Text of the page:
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My Son; My Muse

As a baby, my son was high maintenance. I stayed home with Ollie for the first couple of years and he always demanded my full attention.

At the time of his birth, I was preparing to record a CD of my own piano compositions. Ollie, however, had other plans for me. My job was to entertain him, and he made it clear that this did not include playing piano. The only time available to practice was during his naps, but I didn’t want to wake him.

So I canceled the hours I’d booked at the recording studio and shifted from playing music to writing fiction. Since it was a quiet activity, I could write during my son’s naps and in the evenings after he went to bed.

I wrote a comic mystery novel, titled Soup to Nuts, which I never managed to publish. But my writing continued to improve.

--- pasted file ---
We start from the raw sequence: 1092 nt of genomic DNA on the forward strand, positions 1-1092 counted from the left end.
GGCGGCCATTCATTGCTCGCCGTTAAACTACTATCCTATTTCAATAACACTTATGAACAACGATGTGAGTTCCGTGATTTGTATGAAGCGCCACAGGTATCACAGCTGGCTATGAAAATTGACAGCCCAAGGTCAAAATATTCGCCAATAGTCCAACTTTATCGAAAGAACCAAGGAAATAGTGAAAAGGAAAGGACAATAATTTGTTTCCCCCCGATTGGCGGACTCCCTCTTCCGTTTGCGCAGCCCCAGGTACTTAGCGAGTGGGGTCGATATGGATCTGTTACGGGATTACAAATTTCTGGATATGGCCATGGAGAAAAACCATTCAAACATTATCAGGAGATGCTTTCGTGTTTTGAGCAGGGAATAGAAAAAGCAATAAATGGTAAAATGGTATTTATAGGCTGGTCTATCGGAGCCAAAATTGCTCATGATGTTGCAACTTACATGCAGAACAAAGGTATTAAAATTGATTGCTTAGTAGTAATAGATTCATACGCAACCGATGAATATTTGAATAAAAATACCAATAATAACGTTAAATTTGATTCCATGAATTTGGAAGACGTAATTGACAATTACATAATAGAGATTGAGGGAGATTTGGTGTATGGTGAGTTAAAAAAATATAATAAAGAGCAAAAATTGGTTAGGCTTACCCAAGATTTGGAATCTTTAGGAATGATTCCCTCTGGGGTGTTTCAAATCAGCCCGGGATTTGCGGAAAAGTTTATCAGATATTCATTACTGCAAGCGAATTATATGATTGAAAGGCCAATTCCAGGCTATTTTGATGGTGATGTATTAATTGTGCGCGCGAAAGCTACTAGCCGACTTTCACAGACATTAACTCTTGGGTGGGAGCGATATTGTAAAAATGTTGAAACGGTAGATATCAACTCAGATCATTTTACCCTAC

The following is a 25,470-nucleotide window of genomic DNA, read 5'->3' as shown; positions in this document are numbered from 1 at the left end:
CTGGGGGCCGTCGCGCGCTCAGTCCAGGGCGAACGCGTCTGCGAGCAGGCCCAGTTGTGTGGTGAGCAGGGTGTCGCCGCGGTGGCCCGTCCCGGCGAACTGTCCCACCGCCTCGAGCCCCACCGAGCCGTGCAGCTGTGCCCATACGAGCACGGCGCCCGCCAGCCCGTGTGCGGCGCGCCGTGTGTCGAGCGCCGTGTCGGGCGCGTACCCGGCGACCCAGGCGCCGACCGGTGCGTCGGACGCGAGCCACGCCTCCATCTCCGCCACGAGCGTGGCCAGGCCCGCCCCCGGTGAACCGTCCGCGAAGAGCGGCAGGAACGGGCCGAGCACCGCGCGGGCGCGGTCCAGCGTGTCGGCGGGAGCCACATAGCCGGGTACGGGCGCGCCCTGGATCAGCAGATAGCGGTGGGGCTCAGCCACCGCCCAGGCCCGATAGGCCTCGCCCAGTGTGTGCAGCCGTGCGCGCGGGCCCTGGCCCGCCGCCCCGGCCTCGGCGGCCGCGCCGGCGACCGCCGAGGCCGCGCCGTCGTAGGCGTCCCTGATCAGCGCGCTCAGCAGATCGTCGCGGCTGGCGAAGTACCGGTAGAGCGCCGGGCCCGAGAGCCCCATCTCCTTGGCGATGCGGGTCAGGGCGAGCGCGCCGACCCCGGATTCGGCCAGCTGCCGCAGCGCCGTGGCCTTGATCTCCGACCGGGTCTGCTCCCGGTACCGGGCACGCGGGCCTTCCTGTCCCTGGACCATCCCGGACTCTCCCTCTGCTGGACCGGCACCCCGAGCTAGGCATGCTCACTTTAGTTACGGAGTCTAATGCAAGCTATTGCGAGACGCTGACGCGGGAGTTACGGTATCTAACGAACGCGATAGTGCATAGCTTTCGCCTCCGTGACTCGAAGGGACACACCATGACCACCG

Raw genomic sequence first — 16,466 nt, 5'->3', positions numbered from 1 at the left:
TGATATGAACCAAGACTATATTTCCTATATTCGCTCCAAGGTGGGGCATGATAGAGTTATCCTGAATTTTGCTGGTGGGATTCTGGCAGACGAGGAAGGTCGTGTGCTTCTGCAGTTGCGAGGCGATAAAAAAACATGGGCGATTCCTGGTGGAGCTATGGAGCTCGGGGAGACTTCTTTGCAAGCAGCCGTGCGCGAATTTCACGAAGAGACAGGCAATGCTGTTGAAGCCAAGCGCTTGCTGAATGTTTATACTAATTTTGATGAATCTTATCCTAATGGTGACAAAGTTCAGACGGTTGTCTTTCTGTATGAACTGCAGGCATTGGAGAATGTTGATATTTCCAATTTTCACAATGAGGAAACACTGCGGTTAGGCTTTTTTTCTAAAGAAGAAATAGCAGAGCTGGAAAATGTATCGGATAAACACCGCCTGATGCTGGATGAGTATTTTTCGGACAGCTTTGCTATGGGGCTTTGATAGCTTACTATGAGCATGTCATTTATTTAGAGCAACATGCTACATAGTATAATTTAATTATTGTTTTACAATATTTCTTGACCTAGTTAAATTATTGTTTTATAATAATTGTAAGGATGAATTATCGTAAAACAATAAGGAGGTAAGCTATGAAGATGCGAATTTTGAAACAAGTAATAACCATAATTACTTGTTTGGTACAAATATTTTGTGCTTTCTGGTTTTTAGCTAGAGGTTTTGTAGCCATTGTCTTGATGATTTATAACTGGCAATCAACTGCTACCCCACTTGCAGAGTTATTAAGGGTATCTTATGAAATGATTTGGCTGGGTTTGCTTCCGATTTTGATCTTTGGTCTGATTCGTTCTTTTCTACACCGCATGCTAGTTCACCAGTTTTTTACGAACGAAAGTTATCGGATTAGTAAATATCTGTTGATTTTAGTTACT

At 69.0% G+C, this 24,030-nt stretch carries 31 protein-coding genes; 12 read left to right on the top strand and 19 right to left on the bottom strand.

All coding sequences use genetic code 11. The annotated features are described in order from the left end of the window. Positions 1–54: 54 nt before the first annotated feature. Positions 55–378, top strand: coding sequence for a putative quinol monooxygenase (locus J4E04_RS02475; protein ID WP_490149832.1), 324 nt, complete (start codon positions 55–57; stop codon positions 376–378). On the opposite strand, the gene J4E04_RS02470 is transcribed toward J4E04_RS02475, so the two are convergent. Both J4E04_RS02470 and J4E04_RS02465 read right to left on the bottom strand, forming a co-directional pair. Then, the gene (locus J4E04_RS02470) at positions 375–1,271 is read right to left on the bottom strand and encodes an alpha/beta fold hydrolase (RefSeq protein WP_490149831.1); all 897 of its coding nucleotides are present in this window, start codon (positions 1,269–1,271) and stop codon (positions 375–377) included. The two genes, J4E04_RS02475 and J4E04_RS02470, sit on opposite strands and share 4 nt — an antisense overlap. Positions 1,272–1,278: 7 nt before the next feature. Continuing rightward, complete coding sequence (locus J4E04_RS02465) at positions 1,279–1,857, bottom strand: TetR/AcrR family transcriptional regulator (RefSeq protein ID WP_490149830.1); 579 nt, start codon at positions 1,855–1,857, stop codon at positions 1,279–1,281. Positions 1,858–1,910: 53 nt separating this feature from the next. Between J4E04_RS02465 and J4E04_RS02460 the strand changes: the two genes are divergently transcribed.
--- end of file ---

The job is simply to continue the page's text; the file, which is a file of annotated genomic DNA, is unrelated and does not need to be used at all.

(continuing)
By the time Ollie was five, I’d read him hundreds of picture books. I didn’t care for most of them, and decided I could do better. So I began writing for children, and in 2009 my debut picture book—Otto Grows Down—was published by Sterling.

As Ollie aged, I started writing for older kids. He had an incredible imagination and became something of a writing partner. He supplied me with ideas and gave me invaluable feedback on my stories. He was even a good editor.

When Ollie was eleven, I began working on a young adult novel. Being precocious, he was already reading some YA novels himself. Ollie helped me construct the plot, develop characters, and refine the manuscript. The result, Crashing Eden, has been released by Solstice Publishing. I dedicated the book to Ollie. In truth, his name should accompany mine on the cover.